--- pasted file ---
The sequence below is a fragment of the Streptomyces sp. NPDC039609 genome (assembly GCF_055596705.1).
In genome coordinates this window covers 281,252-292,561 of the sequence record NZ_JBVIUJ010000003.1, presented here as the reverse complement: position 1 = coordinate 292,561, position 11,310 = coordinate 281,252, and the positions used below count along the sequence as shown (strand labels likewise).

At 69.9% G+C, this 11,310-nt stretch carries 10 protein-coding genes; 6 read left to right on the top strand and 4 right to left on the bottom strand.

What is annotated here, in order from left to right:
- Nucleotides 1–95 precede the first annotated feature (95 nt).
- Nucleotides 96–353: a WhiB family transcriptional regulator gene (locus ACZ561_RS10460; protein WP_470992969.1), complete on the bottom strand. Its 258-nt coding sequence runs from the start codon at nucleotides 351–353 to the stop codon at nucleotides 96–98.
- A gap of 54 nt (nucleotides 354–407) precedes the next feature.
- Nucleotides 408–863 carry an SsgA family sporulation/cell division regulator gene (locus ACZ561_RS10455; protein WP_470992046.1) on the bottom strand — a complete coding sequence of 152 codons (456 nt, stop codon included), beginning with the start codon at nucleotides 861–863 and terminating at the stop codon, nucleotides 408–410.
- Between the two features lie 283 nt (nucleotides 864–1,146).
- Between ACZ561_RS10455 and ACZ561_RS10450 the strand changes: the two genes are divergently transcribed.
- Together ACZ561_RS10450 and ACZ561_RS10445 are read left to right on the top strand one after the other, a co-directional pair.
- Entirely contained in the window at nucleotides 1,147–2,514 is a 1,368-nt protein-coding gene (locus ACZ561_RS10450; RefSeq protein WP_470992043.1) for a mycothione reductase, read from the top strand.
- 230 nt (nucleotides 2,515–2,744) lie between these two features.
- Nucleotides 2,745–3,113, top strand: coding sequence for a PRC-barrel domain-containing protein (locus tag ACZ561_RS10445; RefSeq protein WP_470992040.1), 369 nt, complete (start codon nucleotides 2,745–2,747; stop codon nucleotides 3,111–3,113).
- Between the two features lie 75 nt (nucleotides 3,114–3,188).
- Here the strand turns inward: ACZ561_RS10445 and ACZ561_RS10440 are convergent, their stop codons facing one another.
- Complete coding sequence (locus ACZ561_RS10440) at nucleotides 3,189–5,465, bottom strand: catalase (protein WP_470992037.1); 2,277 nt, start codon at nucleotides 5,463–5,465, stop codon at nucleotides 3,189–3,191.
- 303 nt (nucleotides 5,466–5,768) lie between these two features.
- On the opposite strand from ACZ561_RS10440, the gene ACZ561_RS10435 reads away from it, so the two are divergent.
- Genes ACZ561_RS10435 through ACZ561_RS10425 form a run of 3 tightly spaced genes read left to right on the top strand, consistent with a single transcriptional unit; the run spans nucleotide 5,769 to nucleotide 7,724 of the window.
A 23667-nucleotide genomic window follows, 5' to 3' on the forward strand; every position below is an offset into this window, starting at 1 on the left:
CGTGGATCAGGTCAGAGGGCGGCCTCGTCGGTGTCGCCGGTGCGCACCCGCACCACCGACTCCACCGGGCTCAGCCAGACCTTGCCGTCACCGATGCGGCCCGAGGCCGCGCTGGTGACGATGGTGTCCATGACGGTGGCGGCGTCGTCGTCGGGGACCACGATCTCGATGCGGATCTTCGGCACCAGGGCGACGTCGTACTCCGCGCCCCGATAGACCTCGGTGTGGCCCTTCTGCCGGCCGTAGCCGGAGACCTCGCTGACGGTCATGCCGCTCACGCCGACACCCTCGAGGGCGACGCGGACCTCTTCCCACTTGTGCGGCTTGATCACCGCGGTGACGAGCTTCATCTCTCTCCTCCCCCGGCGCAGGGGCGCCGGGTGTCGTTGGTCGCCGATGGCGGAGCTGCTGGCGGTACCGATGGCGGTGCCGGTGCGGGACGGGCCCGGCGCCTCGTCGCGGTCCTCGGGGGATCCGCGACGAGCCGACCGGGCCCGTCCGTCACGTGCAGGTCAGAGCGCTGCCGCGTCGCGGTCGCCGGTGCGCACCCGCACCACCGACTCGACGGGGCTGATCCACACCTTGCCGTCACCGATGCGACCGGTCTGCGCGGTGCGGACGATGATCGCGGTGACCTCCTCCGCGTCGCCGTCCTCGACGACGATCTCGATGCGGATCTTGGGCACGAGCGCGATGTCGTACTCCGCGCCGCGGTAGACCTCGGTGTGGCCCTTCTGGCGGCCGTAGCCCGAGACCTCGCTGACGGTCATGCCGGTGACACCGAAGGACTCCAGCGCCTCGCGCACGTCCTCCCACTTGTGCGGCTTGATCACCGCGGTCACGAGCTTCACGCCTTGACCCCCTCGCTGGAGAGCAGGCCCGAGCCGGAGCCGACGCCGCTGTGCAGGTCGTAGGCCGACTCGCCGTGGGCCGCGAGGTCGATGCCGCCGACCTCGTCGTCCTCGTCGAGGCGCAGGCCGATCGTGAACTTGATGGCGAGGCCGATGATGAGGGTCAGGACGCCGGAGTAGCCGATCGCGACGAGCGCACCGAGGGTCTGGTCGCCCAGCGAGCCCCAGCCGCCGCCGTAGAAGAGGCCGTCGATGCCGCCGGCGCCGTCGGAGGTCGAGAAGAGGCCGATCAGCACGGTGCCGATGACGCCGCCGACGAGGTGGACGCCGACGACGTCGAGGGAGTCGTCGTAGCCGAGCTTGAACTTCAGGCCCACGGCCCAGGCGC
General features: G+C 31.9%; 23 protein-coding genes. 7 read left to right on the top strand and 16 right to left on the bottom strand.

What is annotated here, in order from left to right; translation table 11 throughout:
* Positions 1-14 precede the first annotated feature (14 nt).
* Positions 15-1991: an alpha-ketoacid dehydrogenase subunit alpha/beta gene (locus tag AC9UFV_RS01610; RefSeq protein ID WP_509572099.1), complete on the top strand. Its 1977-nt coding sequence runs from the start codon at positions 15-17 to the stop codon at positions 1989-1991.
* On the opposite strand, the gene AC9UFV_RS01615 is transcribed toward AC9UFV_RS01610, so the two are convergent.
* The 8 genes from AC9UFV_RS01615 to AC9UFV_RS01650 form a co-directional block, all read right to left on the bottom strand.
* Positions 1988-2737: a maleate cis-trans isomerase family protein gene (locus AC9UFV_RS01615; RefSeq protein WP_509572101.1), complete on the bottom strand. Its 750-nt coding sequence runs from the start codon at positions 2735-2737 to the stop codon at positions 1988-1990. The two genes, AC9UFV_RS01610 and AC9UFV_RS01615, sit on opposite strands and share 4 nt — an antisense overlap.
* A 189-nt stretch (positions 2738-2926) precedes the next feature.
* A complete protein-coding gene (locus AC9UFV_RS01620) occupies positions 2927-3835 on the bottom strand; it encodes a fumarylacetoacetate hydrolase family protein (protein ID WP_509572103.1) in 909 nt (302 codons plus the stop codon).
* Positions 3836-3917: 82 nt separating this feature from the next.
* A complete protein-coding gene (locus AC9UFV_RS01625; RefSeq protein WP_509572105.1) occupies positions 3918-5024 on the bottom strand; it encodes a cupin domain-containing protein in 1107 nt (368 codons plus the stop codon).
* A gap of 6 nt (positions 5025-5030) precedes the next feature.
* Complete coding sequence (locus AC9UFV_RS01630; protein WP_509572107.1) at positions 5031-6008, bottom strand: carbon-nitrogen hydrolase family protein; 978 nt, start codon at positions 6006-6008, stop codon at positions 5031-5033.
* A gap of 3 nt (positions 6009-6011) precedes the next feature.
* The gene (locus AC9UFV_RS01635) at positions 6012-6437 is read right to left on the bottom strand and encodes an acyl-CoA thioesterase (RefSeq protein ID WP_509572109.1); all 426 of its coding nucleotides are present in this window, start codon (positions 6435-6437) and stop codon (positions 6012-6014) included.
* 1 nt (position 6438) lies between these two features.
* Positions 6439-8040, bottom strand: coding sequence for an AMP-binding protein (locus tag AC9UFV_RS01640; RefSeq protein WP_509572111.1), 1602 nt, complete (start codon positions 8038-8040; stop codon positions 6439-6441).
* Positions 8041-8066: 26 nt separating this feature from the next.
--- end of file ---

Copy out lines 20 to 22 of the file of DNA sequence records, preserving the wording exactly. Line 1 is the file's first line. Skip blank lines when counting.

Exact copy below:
- Genes ACZ561_RS10435 through ACZ561_RS10425 form a run of 3 tightly spaced genes read left to right on the top strand, consistent with a single transcriptional unit; the run spans nucleotide 5,769 to nucleotide 7,724 of the window.
A 23667-nucleotide genomic window follows, 5' to 3' on the forward strand; every position below is an offset into this window, starting at 1 on the left:
CGTGGATCAGGTCAGAGGGCGGCCTCGTCGGTGTCGCCGGTGCGCACCCGCACCACCGACTCCACCGGGCTCAGCCAGACCTTGCCGTCACCGATGCGGCCCGAGGCCGCGCTGGTGACGATGGTGTCCATGACGGTGGCGGCGTCGTCGTCGGGGACCACGATCTCGATGCGGATCTTCGGCACCAGGGCGACGTCGTACTCCGCGCCCCGATAGACCTCGGTGTGGCCCTTCTGCCGGCCGTAGCCGGAGACCTCGCTGACGGTCATGCCGCTCACGCCGACACCCTCGAGGGCGACGCGGACCTCTTCCCACTTGTGCGGCTTGATCACCGCGGTGACGAGCTTCATCTCTCTCCTCCCCCGGCGCAGGGGCGCCGGGTGTCGTTGGTCGCCGATGGCGGAGCTGCTGGCGGTACCGATGGCGGTGCCGGTGCGGGACGGGCCCGGCGCCTCGTCGCGGTCCTCGGGGGATCCGCGACGAGCCGACCGGGCCCGTCCGTCACGTGCAGGTCAGAGCGCTGCCGCGTCGCGGTCGCCGGTGCGCACCCGCACCACCGACTCGACGGGGCTGATCCACACCTTGCCGTCACCGATGCGACCGGTCTGCGCGGTGCGGACGATGATCGCGGTGACCTCCTCCGCGTCGCCGTCCTCGACGACGATCTCGATGCGGATCTTGGGCACGAGCGCGATGTCGTACTCCGCGCCGCGGTAGACCTCGGTGTGGCCCTTCTGGCGGCCGTAGCCCGAGACCTCGCTGACGGTCATGCCGGTGACACCGAAGGACTCCAGCGCCTCGCGCACGTCCTCCCACTTGTGCGGCTTGATCACCGCGGTCACGAGCTTCACGCCTTGACCCCCTCGCTGGAGAGCAGGCCCGAGCCGGAGCCGACGCCGCTGTGCAGGTCGTAGGCCGACTCGCCGTGGGCCGCGAGGTCGATGCCGCCGACCTCGTCGTCCTCGTCGAGGCGCAGGCCGATCGTGAACTTGATGGCGAGGCCGATGATGAGGGTCAGGACGCCGGAGTAGCCGATCGCGACGAGCGCACCGAGGGTCTGGTCGCCCAGCGAGCCCCAGCCGCCGCCGTAGAAGAGGCCGTCGATGCCGCCGGCGCCGTCGGAGGTCGAGAAGAGGCCGATCAGCACGGTGCCGATGACGCCGCCGACGAGGTGGACGCCGACGACGTCGAGGGAGTCGTCGTAGCCGAGCTTGAACTTCAGGCCCACGGCCCAGGCGC